A note about tone: Unlike our power chords, these particular chords have a more ‘complex’ or ‘complicated’ sound to them. Using distortion will create too many overtones and make these chords sound pretty dissonant and muddy. I’d recommend starting with a clean sound first: I used the split sound of my Seymour Duncan SH-2 Jazz (neck), for my examples. For the solos, feel free to pile on distortion. I used a Custom 5 for mine. 

The Jazz is a great neck pickup, especially in mid-heavy poplar-bodied guitars.
The Jazz is a great neck pickup, especially in mid-heavy poplar bodied guitars.

As we can see, this sounds pretty different than using the harmonic minor scale over power chords: The scale is the same, but we have a more complex harmonic setting to put them in. Increase your chord vocabulary by learning different positions for these chords, and in no time you will find out that being the ‘rhythm guitar player’ can be as fun and dynamic as the one playing the solos. If you write songs, unusual chords can help us jump out of ruts caused by using the same shapes and harmonies we always go back to.
Do you ever write songs using unusual chords? Who are some of your favorite players that use the harmonic minor scale?

Join the Conversation

4 Comments

  1. I use this scale to play some Santana inspired licks, with that major 7th note in the scale, it’s sounds awesome. Another cool idea is to play a minor triad with the root note on the G string for the minor, then play that same chord shape on the D string for the 5 chord, then slide it up a half step for the 6 chord. I arpeggiate the notes of the triad in a descending manner. So, for Eminor, that’s the root on the 9th fret of the G string, the G on the B string at the 8th fret, and the B on the the high E string at the 7th fret. Move that shape up a string to the D string, with the root on the 9th fret for the B maj, then slide it up a half step for the C major with the root on the 10th fret on the D string. I accent the 5th note of the scale a little when playing it chord triad descending ( E min would be (B, G, E) starting on the 7th fret on the high E. Sounds killer over those chords barred at 7th fret for E minor, etc.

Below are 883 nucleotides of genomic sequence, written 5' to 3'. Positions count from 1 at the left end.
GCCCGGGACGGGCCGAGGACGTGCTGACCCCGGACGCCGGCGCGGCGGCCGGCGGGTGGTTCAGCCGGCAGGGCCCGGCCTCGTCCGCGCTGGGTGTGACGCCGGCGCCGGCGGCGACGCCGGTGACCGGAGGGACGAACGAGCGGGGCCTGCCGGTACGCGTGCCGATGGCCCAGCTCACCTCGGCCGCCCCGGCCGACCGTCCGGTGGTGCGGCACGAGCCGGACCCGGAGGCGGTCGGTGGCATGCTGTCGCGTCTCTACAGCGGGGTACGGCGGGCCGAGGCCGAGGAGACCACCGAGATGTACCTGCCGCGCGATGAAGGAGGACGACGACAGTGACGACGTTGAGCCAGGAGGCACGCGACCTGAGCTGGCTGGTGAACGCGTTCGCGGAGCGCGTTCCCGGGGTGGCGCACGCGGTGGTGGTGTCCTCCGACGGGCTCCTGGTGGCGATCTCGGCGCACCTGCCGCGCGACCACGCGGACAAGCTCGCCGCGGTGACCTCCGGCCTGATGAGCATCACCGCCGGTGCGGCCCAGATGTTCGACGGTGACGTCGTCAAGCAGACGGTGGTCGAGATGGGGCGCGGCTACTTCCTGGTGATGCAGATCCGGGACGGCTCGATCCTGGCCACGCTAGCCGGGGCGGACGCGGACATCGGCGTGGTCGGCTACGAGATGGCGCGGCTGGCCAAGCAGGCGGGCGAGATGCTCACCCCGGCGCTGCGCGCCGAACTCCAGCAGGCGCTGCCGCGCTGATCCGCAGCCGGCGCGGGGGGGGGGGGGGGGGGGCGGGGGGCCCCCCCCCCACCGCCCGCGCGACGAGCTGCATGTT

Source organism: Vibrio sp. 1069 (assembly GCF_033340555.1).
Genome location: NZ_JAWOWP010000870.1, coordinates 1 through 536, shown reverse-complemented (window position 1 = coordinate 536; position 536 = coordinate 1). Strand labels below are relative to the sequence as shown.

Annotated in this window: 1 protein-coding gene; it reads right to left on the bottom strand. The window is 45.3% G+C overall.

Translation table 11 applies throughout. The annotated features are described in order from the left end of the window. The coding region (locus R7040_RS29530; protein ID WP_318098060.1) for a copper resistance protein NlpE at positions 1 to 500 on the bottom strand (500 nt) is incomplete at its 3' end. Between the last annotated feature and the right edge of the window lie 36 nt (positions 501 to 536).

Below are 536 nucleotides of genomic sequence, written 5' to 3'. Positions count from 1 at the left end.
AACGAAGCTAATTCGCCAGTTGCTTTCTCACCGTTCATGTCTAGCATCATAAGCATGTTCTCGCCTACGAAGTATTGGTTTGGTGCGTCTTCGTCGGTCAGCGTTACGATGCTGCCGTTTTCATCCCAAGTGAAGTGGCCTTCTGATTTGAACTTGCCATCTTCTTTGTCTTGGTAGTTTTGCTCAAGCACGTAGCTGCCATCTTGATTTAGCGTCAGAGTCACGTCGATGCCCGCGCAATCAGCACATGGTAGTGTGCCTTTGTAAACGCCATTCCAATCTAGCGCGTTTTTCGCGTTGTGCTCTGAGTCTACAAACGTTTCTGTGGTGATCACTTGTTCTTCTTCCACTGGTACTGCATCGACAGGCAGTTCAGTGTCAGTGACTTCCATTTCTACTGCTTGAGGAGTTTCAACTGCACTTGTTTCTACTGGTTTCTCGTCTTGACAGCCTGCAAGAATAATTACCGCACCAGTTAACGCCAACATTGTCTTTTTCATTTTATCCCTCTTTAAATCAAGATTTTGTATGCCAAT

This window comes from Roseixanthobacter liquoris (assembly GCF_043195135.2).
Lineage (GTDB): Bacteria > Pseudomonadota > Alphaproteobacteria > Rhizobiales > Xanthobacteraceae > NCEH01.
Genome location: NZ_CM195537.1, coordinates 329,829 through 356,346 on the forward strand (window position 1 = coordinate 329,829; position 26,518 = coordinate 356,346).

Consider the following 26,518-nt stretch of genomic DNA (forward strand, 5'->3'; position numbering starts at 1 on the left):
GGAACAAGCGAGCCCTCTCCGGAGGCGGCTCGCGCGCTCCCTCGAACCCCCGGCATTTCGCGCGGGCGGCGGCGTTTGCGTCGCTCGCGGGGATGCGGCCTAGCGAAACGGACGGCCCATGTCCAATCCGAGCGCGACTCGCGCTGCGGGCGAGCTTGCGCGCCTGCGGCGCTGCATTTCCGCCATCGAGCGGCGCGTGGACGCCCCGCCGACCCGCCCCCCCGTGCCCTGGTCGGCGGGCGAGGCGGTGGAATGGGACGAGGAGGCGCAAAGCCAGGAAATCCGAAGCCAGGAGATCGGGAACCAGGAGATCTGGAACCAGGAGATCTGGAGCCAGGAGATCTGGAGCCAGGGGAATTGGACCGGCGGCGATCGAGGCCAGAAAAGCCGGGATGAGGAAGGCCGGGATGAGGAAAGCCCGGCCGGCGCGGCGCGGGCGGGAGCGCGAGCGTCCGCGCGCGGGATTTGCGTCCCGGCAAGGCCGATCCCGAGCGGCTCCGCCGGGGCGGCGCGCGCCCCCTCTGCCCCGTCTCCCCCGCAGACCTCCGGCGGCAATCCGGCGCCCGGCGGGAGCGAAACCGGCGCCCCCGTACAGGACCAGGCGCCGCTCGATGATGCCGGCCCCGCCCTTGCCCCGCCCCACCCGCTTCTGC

2. Hi
    I had trouble with finding names for this chords:
    c,e,g#,b,d,f,a – ?
    d,f,a,c,e,g#,b – ?
    e,g#,b,d,f,a,c – ?
    f,a,c,e,g#,b,d – ?
    g#,b,d,f,a,c,e – ?
    a,c,e,g#,b,d,f – ?
    b,d,f,a,c,e,g# – ?
    _______
    c,e,g#,b,d,f#,a – ?
    d,f#,a,c,e,g#,b – ?
    e,g#,b,d,f#,a,c – ?
    f#,a,c,e,g#,b,d – ?
    g#,b,d,f#,a,c,e – ?
    a,c,e,g#,b,d,f# – ?
    b,d,f#,a,c,e,g# – ?
    and I found an answer but I do not understand it
    First line –
    Cmaj13+5
    Dm13+11
    Emaj7+5add11-9
    Fmaj7+11+9
    Fmaj7+11+9/Ab
    Am maj11+5
    Bm 13-9
    Second line-
    Cmaj13-5
    D13 add9+11
    E11+5
    Am Maj11/f#
    E11+5/G#
    Am Maj13
    Bm7 add11add13-9
    What is wrong with g# and f# chords?
    And why chord [c,e,g#,b,d,f#,a] is Cmaj13-5?
    I think chord [c,e,g#,b,d,f#,a] is Cmaj13/+11/+5 not Cmaj13-5
    5 is g# not gb,11(or 4) is also sharp …help
    For example
    c,d,e,f,g,a,b – ionian scale
    c,e,g,b,d,f,a – “ionian chord” Cmaj9/11/13
    d,e,f,g,a,b,c – dorian scale
    d,f,a,c,e,g,b – “dorian chord” Dm13
    e,f,g,a,b,c,d – phrygian scale
    e,g,b,d,f,a,c – “phrygian chord” Em713-/9
    Each scale has own tonic/root chord
    and if we fully expand tonic chord it will still be tonic chord,right??
    I dont need all possible names,just one
    if we take f#,a,c,e,g#,b,d = F# what
    g#,b,d,f#,a,c,e = G# what etc